Fears raised over the fate of Britain’s mortgage prisoners

AROUND 250,000 people are in closed mortgage books or have mortgages owned by firms that are not regulated by the Financial Conduct Authority (FCA), according to the All Party Parliamentary Group on Mortgage Prisoners (APPG).

Andrew Bailey Photo: Kirsty O'Connor/PA Wire

The APPG is calling on Andrew Bailey, the FCA’s chief executive, to clarify the FCA’s powers to help mortgage prisoners in unregulated firms or funds.

Mortgage prisoners are consumers who are trapped in their current deal, often with an inactive or unregulated lender. They are sometimes paying far higher rates than they need to.

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This group is rejected for all remortgages – cheaper mortgage deals elsewhere – because they don’t meet strict borrowing criteria brought in after the financial crash, even though they are keeping up with repayments.

Seema Malhotra MP, the APPG’s co-chair, said: “Having two levels of regulation is causing real harm, and the confusion surrounding the regulatory perimeter only exacerbates this.

“It is critical that the government steps in to give the FCA the powers it needs to solve this problem once and for all. Too many have suffered for too long.”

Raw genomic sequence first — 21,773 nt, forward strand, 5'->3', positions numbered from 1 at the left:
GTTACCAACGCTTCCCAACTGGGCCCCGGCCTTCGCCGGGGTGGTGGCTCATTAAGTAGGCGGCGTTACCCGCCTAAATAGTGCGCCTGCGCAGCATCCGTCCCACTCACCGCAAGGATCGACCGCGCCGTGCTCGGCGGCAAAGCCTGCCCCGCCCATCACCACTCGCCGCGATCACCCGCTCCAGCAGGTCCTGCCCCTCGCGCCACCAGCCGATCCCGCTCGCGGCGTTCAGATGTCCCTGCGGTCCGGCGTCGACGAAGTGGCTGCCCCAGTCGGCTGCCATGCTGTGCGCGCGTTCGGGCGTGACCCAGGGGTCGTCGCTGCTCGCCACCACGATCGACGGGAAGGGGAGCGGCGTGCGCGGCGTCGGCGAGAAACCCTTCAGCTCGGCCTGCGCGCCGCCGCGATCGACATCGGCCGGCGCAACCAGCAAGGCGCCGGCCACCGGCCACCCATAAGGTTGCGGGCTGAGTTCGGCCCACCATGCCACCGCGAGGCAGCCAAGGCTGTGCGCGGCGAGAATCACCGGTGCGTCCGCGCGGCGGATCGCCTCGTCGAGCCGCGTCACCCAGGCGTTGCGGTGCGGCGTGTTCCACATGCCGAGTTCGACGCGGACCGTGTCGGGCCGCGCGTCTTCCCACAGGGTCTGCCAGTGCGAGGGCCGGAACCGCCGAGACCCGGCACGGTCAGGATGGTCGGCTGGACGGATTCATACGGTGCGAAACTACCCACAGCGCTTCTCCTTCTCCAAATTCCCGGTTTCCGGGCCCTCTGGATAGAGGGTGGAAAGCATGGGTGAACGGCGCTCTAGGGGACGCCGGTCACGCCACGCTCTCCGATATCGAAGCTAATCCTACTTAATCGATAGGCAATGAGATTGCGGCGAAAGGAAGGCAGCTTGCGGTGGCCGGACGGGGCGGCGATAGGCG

In a letter to Mr Bailey, Ms Malhotra said “We are often told that, while a fund may be unregulated, the administrator of that fund is regulated, and therefore has the same obligation to its customers.

“However, it is clear from our discussions regarding both commercial and mortgage lending, this is not the case.”

Ms Malhotra calls on Mr Bailey to set out the key differences and the practical implications for customers who are held by a “normal” regulated lender and an unregulated fund.

She added: “We find that the fact a fund is administered by a regulated entity obfuscates and confuses the true nature of the relationships.”

An FCA spokesperson said: “This is an important issue on which we are in close contact with the APPG, and we will be replying.”

Last month, the consumer rights champion Martin Lewis revealed he was launching a campaign to provide justice for an estimated 170,000 mortgage prisoners.

Mr Lewis, who founded the consumer website MoneySavingExpert.com (MSE), is supporting a study which aims to highlight the economic cost of failing to provide redress for Britain’s mortgage prisoners.

Mr Lewis said last month: “The cost of mortgage prisoners doesn’t just fall on the individuals, it falls across society.

“The impact of leaving people locked in to unaffordable mortgages can be catastrophic. It can leave them dependent on the state, with little savings for old age, and even adding to NHS costs with the hideous and disastrous mental health impact that can occur when you destroy someone’s financial life choices.”

The City Minister John Glen has called on UK lenders to take swift action to ensure Britain’s mortgage prisoners gain access to better deals.